Posts Tagged ‘RNLI’



Every day it goes about its job efficiently, silently and, in part, unknown. No banner waving, no getting Boris to make a big show and sound off on its behalf, just a dedicated service that some people are very glad is there – the Tower Branch of the Royal National Lifeboat Institution – Tower RNLI in short.

This may come as a surprise to most Londoners it did to me when I first heard of it. But think! the Thames is a very busy river and accidents do happen – the accident between the Marchioness and the dredger Bowdelle which resulted in 51 deaths in 1989. This tragedy brought home to people just how busy the river is – then in 2002 a lifeboat station was established at Tower Pier. The boat used for this work is an E-Class lifeboat which does 40 knots began its service on the 2nd January that year, and the new arrangements for search and rescue for the tidal reaches of the Thames came into operation at the same time.

It probably seems a strange statement, but Tower Lifeboat Station at Waterloo Bridge is also the charity’s busiest station. London has four stations in all Tower, Chiswick, Teddington and Gravesend. Tower RNLI like the other stations is manned by three people, the crew consists of two full-time and one member who in true to tradition is a volunteer. Thus enabling the boats to arrive at any incident within 15 minutes.

I have written about the RNLI before and cannot say enough good things in its favour. The sea-going Stations are manned mostly by volunteers who without thought for their safety go out in all weathers to save those in peril or just those who have misjudged the sea. I know some of these people from when we were sailing I have fond memories of some very brave people.

But it is stations like Tower RNLI working on our tidal rivers that are often forgotten. There may not be the drama of big seas, but a strong flowing river is just as dangerous if not more so. Here they are rescuing people who use the river for pleasure, such as rowers who have capsized, they have saved 250 lives – 250 people plucked from a watery death. THANK YOU!

They have a special certificate framed and signed by Surgeon Rear Admiral F Golden along with the Chief Executive. This was presented to Helmsman Mike Sinacola, Mechanic Michael Neild and Crew Member Will Lawrie for the first rescue which was carried out on 2nd of May 2004, involving a seriously injured woman and witnessed by a shocked crowd of onlookers.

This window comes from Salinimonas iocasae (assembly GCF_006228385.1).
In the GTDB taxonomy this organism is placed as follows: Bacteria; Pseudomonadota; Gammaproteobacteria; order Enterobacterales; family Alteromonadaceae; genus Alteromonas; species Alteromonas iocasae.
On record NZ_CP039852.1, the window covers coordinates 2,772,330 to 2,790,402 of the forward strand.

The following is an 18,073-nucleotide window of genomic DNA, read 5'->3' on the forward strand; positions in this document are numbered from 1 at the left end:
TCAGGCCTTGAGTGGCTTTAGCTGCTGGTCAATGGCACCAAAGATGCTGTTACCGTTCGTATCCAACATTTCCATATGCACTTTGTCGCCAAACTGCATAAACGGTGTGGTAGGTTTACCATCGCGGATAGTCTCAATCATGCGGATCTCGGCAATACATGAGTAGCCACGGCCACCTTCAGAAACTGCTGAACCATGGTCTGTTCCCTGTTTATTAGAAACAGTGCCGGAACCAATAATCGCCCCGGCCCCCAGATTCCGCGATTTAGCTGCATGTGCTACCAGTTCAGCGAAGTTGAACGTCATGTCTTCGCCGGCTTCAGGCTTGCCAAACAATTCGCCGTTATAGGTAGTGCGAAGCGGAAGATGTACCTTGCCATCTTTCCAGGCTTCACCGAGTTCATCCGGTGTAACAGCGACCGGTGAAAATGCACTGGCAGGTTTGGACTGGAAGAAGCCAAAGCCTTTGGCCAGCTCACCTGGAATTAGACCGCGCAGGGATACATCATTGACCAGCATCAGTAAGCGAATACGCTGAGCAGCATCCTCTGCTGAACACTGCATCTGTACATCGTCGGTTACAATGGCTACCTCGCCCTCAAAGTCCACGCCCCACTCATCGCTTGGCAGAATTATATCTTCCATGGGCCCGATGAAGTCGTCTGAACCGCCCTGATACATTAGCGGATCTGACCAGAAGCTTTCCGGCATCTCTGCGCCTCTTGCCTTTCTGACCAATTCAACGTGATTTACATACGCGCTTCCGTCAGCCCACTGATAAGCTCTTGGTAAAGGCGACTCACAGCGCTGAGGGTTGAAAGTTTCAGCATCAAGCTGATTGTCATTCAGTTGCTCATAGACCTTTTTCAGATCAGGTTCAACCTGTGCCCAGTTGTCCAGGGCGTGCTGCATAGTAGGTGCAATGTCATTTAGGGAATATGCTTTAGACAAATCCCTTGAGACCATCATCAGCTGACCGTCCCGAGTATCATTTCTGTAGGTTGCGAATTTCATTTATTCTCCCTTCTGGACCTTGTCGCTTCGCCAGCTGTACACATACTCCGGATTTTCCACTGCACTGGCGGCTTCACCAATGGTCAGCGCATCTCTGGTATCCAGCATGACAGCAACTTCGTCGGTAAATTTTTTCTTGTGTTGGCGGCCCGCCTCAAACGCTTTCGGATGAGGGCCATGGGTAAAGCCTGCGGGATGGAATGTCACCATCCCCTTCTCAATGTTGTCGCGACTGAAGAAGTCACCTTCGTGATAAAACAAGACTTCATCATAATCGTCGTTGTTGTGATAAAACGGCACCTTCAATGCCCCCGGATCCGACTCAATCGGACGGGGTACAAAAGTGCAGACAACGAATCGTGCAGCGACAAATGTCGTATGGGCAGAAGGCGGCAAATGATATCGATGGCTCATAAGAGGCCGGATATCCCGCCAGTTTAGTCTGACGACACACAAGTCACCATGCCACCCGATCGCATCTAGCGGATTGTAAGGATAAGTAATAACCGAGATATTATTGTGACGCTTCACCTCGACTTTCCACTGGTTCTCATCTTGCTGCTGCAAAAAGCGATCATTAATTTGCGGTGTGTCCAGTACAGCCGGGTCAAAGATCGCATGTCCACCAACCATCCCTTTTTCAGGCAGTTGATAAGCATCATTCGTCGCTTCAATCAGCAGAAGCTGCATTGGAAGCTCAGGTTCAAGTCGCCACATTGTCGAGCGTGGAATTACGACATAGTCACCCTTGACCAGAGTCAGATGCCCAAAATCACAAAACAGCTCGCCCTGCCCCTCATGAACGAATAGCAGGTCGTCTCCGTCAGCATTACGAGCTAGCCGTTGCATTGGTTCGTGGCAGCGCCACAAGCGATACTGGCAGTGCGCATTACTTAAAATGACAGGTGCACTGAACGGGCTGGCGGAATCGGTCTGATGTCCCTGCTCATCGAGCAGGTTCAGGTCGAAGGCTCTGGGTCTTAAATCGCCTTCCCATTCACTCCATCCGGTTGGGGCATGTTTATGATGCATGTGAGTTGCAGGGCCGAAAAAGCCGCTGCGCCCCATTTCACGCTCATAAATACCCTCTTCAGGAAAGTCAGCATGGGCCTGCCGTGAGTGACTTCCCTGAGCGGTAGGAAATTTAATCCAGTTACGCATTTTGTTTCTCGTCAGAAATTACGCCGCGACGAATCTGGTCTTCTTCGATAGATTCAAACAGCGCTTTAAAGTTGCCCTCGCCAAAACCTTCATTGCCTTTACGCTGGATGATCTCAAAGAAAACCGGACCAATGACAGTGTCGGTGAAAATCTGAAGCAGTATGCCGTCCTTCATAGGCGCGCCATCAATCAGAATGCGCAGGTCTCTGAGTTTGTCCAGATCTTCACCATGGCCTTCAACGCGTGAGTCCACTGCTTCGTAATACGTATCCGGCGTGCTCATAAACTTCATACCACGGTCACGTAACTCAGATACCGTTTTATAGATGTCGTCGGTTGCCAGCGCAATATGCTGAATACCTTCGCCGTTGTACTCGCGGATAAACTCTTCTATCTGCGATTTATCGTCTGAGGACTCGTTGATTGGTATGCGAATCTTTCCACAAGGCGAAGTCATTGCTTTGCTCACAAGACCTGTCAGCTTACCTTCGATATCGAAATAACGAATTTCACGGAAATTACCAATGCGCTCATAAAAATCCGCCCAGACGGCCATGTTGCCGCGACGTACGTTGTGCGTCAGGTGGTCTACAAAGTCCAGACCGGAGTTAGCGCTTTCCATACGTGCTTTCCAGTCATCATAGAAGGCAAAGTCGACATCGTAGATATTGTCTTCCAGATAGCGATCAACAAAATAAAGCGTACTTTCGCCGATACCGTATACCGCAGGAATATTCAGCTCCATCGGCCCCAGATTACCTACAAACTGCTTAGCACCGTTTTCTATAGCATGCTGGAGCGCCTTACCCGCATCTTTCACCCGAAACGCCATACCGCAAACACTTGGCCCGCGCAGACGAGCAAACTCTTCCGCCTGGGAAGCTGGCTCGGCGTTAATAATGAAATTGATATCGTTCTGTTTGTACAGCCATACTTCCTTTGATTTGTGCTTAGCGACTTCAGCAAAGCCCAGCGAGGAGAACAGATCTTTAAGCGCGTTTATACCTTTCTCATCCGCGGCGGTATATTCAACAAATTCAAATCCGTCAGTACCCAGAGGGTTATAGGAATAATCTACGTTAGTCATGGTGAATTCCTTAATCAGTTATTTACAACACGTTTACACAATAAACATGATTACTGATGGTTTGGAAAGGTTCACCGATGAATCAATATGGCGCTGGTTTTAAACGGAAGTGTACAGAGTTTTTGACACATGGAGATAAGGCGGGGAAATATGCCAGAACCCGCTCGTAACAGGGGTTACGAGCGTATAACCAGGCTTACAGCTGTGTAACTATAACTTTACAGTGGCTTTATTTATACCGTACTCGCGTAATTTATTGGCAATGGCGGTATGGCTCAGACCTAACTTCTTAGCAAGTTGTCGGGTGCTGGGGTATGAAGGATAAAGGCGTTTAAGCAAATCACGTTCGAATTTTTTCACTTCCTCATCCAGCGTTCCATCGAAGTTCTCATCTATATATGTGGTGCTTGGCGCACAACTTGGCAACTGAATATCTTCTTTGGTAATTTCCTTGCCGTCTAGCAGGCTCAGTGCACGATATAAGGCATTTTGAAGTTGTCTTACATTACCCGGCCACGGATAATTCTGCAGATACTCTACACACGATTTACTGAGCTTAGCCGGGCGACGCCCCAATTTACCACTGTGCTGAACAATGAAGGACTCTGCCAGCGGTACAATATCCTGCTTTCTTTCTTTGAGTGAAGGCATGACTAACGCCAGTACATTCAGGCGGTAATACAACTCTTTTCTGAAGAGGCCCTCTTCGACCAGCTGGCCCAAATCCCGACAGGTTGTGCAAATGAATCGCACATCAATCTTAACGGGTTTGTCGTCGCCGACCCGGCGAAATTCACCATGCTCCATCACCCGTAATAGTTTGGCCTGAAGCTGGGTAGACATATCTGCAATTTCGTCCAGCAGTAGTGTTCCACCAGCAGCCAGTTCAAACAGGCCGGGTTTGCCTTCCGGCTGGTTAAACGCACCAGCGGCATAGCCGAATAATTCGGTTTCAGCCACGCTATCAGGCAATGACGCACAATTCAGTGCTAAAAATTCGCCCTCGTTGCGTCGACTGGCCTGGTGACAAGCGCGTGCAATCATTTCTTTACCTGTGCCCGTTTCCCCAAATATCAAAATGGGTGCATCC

The names of the other heros in the story are Ray and Audrey Lusty, Legacy and Hurley Burley, the boats. As we are aware The RNLI is a charity that relies on public donations in order to be able assist people in distress. In these times of hardship public awareness is crucial, these people help you – look after them London.

©Michael Douglas Bosc
(Author of A Loving Son & A Caring Killer)

Photographs via kind permission of Thames RNLI


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The RNLI have always been at the top of my list both charitable and bravery. These are men and now women who give their time, risk their lives for those of us daft enough to go to sea in small ships, regardless of where we are in the world. I say this as a Yacht/Ocean Master, who for over 20yrs spent his time messing around on the sea in boats.  We had many adventures, but the most memorable one was when we came back from the Solent through the Loo Chanel. This is a particularly nasty piece of water, a deep narrow channel between sand/rocky banks and in certain conditions very very rough and unpleasant. This was such a day.

You approach the channel between two bouys Street and Boulder, this is the inside deep water channel going East. This particular day the wind was around  a force7 very rough waves forming troughs so that you slid down one side and climbed up the other, not a very nice place to be, but having no other option there we were heading for the marina and home.  Things were beginning to get a little worrying as at times the waves were giving us a bath, so at one time discussions were underway as whether to call on the Selsea Lifeboat which we could see quite clearly. Suddenly my wife spotted something ‘yellow’ standing near the Boat House.

Someone was watching us dressed in yellow oil skins against the driving rain. Standing there letting us know they had seen us in case we needed their help.  At this point I knew we were safe and would make it back without much trouble, just the sight of that loan man standing in the rain watching (and nothing will convince me otherwise) gave us the resolve to carry on. Needless to say we eventually arrived back tired and wet, but I have never forgotten that incident. Perhaps we should not have tried to sail back I don’t know, but what I DO know is that the men and women of the RNLI are amongst the most reassuring people I know.

Thank you for just being there.

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